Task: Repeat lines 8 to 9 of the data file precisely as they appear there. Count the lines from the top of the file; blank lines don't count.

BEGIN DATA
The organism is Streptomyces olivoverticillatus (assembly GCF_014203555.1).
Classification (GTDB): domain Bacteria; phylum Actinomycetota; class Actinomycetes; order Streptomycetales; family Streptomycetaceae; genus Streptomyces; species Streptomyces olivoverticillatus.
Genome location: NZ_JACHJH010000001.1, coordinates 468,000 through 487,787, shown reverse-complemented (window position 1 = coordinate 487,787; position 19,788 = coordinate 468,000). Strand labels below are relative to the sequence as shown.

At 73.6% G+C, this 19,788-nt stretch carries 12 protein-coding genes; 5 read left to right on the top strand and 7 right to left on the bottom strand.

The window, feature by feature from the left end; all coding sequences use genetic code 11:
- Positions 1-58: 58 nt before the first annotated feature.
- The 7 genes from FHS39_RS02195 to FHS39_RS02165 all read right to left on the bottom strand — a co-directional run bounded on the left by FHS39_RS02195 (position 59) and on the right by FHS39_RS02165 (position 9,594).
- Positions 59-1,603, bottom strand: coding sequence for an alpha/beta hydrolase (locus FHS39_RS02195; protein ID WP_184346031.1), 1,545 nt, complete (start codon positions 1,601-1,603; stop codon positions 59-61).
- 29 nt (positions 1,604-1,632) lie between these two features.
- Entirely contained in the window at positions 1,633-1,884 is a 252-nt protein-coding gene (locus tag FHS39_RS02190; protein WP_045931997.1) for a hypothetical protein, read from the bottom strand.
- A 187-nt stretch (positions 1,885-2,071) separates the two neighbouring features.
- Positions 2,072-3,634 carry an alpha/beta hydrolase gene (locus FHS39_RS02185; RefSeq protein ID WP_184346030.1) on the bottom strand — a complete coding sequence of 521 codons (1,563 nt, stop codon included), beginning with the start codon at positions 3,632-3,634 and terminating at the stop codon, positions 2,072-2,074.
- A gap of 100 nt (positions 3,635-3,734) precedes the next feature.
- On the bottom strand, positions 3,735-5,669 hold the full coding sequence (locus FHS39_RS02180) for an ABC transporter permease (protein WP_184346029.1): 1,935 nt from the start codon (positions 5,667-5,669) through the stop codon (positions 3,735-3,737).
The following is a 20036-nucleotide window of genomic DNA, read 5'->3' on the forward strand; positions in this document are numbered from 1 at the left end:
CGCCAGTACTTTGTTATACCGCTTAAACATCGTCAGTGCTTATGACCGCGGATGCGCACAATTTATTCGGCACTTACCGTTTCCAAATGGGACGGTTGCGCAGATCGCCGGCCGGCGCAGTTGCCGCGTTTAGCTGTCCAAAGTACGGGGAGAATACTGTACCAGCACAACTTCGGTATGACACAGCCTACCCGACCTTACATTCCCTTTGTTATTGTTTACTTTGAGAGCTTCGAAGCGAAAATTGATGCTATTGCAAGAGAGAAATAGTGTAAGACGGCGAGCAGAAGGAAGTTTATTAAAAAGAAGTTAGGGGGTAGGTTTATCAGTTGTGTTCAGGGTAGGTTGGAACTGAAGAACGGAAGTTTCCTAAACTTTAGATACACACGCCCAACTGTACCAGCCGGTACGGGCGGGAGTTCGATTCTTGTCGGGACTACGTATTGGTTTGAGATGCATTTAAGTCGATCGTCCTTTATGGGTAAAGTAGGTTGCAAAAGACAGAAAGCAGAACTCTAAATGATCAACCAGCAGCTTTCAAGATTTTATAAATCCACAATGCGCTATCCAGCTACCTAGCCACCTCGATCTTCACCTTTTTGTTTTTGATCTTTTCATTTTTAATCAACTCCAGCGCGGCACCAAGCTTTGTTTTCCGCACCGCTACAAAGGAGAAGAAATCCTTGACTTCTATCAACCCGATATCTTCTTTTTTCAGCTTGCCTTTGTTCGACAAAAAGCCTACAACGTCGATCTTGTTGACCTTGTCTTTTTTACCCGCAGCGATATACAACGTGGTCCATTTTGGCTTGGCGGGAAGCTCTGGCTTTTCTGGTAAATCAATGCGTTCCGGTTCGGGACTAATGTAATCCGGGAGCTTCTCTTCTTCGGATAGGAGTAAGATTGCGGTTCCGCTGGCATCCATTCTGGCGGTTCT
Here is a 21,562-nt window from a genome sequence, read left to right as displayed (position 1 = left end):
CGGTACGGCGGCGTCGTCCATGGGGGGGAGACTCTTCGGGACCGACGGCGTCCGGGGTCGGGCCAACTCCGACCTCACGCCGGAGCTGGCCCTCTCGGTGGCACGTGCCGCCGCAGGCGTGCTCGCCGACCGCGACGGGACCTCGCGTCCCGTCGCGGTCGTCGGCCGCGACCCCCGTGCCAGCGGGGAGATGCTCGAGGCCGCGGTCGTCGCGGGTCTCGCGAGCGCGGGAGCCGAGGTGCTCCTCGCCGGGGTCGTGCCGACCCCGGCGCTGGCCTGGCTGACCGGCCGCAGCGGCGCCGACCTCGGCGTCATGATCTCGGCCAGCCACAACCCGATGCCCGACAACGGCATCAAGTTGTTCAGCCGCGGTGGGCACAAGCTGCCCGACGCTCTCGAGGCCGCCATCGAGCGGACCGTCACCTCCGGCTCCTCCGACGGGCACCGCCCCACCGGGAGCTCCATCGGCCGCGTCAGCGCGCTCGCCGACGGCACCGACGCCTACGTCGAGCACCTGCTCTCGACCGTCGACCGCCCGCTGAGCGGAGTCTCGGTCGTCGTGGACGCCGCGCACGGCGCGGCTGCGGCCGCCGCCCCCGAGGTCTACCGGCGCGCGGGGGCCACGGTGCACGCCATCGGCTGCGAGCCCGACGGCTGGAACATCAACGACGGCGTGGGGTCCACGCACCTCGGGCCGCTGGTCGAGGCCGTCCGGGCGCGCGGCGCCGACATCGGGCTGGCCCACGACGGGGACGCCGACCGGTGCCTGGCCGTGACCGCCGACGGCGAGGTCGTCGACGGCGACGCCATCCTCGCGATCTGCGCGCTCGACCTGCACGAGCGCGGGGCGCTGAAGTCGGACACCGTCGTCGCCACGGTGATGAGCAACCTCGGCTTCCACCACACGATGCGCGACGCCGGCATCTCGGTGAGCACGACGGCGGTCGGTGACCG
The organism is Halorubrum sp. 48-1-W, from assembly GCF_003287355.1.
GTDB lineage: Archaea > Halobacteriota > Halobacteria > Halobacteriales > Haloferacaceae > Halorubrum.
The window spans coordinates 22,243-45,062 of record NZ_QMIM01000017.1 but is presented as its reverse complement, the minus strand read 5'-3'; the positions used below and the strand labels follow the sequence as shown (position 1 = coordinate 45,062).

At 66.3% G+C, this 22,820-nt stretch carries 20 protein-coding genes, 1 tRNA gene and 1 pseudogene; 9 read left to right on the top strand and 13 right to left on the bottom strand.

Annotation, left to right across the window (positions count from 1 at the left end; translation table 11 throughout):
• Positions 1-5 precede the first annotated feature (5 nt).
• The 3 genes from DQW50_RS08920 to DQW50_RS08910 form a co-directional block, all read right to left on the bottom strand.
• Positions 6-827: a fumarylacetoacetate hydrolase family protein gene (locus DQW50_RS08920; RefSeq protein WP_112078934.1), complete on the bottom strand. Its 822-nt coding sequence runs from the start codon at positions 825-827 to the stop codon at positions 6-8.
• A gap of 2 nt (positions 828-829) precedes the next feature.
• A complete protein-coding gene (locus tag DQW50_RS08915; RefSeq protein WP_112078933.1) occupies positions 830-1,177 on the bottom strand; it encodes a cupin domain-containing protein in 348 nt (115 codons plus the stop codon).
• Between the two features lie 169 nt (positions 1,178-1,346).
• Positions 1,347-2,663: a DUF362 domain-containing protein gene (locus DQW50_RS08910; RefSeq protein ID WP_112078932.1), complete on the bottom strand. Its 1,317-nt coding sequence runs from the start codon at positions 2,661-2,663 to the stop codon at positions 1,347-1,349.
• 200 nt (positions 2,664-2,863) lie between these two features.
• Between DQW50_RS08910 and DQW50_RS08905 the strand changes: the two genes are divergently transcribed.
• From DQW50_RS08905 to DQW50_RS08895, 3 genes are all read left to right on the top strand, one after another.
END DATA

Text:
- Positions 59-1,603, bottom strand: coding sequence for an alpha/beta hydrolase (locus FHS39_RS02195; protein ID WP_184346031.1), 1,545 nt, complete (start codon positions 1,601-1,603; stop codon positions 59-61).
- 29 nt (positions 1,604-1,632) lie between these two features.